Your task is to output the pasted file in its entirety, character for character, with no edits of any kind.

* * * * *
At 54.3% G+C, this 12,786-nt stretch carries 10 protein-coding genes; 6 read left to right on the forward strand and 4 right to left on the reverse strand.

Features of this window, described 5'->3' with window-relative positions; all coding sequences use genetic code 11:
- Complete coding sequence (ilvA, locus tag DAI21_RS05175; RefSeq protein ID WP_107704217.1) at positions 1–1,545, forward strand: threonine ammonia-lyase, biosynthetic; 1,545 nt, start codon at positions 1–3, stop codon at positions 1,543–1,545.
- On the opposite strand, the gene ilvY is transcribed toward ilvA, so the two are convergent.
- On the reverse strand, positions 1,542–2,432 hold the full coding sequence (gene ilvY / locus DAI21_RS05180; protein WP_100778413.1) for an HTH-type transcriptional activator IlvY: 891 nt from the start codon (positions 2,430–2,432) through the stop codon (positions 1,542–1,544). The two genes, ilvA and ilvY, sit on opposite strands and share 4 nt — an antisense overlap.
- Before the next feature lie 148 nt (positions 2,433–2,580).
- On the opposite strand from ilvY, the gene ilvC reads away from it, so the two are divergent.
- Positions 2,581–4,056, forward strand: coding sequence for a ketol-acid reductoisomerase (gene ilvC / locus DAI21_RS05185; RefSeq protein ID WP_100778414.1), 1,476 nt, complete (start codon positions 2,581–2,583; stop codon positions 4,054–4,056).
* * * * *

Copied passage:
At 54.3% G+C, this 12,786-nt stretch carries 10 protein-coding genes; 6 read left to right on the forward strand and 4 right to left on the reverse strand.

Features of this window, described 5'->3' with window-relative positions; all coding sequences use genetic code 11:
- Complete coding sequence (ilvA, locus tag DAI21_RS05175; RefSeq protein ID WP_107704217.1) at positions 1–1,545, forward strand: threonine ammonia-lyase, biosynthetic; 1,545 nt, start codon at positions 1–3, stop codon at positions 1,543–1,545.
- On the opposite strand, the gene ilvY is transcribed toward ilvA, so the two are convergent.
- On the reverse strand, positions 1,542–2,432 hold the full coding sequence (gene ilvY / locus DAI21_RS05180; protein WP_100778413.1) for an HTH-type transcriptional activator IlvY: 891 nt from the start codon (positions 2,430–2,432) through the stop codon (positions 1,542–1,544). The two genes, ilvA and ilvY, sit on opposite strands and share 4 nt — an antisense overlap.
- Before the next feature lie 148 nt (positions 2,433–2,580).
- On the opposite strand from ilvY, the gene ilvC reads away from it, so the two are divergent.
- Positions 2,581–4,056, forward strand: coding sequence for a ketol-acid reductoisomerase (gene ilvC / locus DAI21_RS05185; RefSeq protein ID WP_100778414.1), 1,476 nt, complete (start codon positions 2,581–2,583; stop codon positions 4,054–4,056).